In many other cases, Jack is expressing a feeling that, in addition to his inner conflict, egging it on and adding to his grief, are outside entities, agencies or forces attacking him inwardly. In an era where inner demons have been reduced to serotonin deficiency, and when people are reduced to psychiatric labels, what’s been called the industrialized form of story telling, this perspective may seem deluded. If so, it is a delusion reported, as far as I can tell, by every culture and period except fundamentalist materialism. Jack and I talked about it many times. So when Jack talks about being attacked by parasites and insects and so forth, I think he is giving testimony to a feeling of actually being attacked by something other than the contents of his own psyche. We may agree or disagree,  but this was Jack’s felt experience. We talked many times about what I refer to (and write about) as the “mind parasites.” Again, anyone is free to disagree with the idea, but I felt  I should point this out because, based on the conversations I’ve had with Jack on this subject, I think he meant to express his experience that part of his inner chaos was generated by outside forces. I have many writings on this subject, but here’s the introductory essay:

I don’t really want to intrude my eccentric studies into an essay about Jack’s poetry, but authenticity demands this (I think). It explains something meant in the poems, and also reflects Jack’s experience of external agencies of  oppression. People might otherwise read his words and think he was always speaking metaphorically about inner conflict and negative thoughts, but I happened to be in a position to know that Jack felt he was experiencing more than that. If anyone wants to give feedback that this part should be left out, however, I’m open to it.

The mad dogs are after me again

With their poison fangs and their mongrel claws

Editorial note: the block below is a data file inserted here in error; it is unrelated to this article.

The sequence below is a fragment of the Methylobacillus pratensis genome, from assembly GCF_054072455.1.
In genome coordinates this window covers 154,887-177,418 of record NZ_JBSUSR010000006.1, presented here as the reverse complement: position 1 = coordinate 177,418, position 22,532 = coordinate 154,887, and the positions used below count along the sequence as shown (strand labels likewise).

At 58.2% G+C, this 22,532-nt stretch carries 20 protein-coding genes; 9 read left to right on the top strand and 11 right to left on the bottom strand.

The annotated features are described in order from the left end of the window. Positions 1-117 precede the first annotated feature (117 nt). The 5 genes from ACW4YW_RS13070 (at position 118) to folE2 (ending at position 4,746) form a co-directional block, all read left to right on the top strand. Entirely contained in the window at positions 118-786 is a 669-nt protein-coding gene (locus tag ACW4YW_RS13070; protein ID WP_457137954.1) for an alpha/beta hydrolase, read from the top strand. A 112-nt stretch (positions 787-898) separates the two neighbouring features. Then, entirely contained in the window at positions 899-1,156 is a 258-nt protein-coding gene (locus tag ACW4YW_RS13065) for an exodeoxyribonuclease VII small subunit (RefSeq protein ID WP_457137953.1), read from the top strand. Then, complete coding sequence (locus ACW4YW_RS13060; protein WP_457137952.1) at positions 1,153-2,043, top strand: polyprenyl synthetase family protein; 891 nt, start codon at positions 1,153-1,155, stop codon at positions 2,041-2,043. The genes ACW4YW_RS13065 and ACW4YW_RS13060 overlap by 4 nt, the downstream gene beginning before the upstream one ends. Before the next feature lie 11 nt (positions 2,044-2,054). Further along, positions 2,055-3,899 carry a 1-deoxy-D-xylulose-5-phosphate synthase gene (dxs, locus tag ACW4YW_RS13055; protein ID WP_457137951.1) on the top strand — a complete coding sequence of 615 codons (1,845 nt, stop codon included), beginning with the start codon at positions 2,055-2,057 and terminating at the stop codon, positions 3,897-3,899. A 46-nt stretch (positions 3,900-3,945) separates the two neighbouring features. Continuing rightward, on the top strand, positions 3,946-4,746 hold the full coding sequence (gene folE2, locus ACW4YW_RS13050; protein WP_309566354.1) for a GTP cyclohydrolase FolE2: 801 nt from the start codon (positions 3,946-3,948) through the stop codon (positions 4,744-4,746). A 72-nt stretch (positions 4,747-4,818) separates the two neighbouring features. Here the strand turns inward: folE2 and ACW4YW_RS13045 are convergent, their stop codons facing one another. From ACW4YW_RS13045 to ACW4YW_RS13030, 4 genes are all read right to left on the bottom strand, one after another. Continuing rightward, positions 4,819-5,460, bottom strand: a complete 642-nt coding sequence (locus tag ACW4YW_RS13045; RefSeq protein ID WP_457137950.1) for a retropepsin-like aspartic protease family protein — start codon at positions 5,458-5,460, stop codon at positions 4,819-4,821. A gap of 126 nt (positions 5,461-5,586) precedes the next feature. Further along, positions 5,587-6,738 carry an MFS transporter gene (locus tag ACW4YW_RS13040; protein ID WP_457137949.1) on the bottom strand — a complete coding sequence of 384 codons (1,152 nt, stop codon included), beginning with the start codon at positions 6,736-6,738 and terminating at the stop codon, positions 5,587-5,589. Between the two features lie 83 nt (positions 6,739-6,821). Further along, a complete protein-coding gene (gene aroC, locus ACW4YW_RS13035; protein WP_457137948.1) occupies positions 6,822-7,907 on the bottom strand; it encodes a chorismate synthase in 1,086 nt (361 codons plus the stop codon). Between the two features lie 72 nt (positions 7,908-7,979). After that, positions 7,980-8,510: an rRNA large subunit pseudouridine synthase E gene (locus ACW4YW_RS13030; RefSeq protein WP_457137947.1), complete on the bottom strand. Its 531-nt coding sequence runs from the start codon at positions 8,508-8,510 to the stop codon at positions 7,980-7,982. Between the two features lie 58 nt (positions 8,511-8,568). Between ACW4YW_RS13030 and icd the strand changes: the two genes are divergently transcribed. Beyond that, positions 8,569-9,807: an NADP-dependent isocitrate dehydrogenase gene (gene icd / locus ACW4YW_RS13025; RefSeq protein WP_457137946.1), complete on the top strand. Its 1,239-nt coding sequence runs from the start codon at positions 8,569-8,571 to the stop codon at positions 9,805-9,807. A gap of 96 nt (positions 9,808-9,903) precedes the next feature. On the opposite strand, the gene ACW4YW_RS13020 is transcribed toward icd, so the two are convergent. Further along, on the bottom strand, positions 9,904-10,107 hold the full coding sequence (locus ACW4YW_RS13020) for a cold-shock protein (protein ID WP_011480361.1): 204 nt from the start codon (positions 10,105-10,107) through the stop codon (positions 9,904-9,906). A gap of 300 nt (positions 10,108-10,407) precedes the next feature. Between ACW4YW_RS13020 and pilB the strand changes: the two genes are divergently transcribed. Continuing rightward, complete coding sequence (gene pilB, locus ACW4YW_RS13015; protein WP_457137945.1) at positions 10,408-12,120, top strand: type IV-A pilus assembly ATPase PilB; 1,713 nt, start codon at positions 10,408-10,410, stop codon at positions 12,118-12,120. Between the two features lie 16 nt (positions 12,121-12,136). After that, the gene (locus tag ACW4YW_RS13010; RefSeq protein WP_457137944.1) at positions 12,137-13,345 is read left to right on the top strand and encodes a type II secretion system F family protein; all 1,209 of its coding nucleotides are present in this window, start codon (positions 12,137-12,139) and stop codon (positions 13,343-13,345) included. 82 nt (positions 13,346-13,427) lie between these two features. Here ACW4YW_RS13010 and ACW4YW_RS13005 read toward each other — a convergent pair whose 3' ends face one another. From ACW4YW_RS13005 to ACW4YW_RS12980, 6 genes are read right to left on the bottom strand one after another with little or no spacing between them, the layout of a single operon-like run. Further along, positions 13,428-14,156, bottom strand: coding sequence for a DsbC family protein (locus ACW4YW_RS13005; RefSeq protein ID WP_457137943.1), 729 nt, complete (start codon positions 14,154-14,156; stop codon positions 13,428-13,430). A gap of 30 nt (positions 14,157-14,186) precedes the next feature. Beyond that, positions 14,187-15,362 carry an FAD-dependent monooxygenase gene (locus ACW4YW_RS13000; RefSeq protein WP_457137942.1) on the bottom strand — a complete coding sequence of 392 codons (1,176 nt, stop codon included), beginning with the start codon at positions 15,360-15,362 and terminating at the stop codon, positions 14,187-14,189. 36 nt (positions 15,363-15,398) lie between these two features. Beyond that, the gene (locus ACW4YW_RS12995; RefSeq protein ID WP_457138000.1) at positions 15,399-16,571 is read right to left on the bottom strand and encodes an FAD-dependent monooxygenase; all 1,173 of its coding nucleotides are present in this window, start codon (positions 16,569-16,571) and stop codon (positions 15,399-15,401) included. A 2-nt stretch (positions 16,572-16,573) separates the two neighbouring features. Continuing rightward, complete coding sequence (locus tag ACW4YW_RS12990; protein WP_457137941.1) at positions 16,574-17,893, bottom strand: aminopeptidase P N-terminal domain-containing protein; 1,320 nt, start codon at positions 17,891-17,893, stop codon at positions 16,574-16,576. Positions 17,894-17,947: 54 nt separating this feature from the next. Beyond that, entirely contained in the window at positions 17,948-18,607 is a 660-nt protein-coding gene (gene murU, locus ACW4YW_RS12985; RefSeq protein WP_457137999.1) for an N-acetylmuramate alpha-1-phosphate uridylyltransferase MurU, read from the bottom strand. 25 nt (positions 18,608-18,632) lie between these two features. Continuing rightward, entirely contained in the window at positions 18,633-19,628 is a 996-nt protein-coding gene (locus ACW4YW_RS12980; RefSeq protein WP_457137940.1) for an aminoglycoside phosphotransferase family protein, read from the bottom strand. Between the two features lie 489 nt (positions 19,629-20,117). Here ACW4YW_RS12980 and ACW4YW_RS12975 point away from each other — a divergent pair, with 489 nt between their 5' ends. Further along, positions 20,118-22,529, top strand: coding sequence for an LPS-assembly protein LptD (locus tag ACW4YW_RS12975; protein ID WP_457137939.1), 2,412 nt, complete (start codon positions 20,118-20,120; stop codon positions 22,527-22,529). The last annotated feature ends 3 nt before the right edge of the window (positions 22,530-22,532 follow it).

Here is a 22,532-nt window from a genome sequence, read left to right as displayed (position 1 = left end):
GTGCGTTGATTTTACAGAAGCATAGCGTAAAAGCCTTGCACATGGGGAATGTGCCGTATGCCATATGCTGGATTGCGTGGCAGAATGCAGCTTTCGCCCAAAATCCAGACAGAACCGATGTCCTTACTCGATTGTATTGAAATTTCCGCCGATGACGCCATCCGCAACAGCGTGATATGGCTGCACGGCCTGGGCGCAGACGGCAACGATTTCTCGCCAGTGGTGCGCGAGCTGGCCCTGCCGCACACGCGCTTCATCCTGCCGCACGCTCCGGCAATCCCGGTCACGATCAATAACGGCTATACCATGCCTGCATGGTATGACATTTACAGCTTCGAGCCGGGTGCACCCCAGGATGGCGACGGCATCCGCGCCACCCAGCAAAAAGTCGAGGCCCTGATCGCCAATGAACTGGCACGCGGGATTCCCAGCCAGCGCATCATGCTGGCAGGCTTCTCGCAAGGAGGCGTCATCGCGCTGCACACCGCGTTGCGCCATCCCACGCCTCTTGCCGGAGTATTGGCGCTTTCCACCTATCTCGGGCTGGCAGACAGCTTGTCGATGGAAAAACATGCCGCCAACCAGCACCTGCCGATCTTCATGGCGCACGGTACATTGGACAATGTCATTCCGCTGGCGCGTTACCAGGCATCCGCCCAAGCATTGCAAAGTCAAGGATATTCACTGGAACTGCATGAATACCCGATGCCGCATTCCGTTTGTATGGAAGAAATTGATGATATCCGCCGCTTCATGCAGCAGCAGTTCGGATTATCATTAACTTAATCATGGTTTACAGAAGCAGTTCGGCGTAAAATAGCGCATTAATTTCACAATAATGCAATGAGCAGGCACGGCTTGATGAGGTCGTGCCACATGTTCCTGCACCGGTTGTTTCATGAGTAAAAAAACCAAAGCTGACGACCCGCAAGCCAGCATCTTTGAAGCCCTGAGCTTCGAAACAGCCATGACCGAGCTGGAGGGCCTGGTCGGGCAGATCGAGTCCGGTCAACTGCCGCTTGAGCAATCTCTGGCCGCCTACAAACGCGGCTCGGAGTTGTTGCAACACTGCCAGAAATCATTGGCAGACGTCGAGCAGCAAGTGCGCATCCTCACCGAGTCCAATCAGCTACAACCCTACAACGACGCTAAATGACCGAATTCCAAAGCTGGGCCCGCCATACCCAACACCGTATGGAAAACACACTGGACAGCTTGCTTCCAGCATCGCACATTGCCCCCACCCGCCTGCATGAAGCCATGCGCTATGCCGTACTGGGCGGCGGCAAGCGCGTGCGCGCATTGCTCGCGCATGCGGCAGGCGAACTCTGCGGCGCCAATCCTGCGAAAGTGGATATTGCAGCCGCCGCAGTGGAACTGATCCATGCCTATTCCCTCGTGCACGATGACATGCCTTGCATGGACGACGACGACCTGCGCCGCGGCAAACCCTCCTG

With their hollowed out, fiendish ghost faces,

The mad dogs are after me again

 Ugly and slobbering.

 And hells screams and agonies shrieks,

 Their barking cries.

 They’re snarling through the alleyways

 Breaking down my door,

 Growling and snapping

 Biting at my bones.

But parasites do not discriminate.

And they tunnelled into my brain

As they would any orphaned sailor or deranged addict,

Crowding and festering its illuminated passageways,

They only know one taste

As their pitiless gaze unfurls ravenous lust

 Hundreds of marble eyes bruise my body with dark kisses

To feel their insect legs

Scuttle down my throat, intoxicate my veins

 To anoint me in the oil of their dark, dazzling ceremony,

To bathe me in their song of despair.

menacing little agents

Borne to defile the glorious architecture of my ivory kingdom

With fine tuned dentist’s instruments.

All my nourishment is breathing with maggots

My lungs are stifled

Centipedes seep from my ceiling in a flood

The steel wind screeches like a starving wraith

As the insects enter my body

No longer possessed by those menacing puppeteers

(How long they have mastered me)


Jack is always trying to move toward wholeness, toward owning the opposites within, integrating his shadow, and feeling the completeness he finds when he is coming from his poetic voice:

Though I live in squalor

Though I live in Filth

(The muck has nearly drowned me,

The murk has made me ill,)

I will never stop my clumsy efforts to court you

And I am seeking you still.

I am learning to possess, really possess everything I own,

Learning to own my world, without forsaking any of it

I am coming to understand that I carry the world with me wherever I go,

Jack, stop your ruminations on the night

Stop this endless worry over your sins

These are your sins

This is your soul

That is enough.

Cast aside those vain contrivances

Cease your demands and doubts and you will live in the most glorious kingdom today

Your soul will blossom more bountifully than any ever has


Jack experiences himself as an old soul:

Despite these rags it is because of my riches I walk the road I walk

An old and timeless soul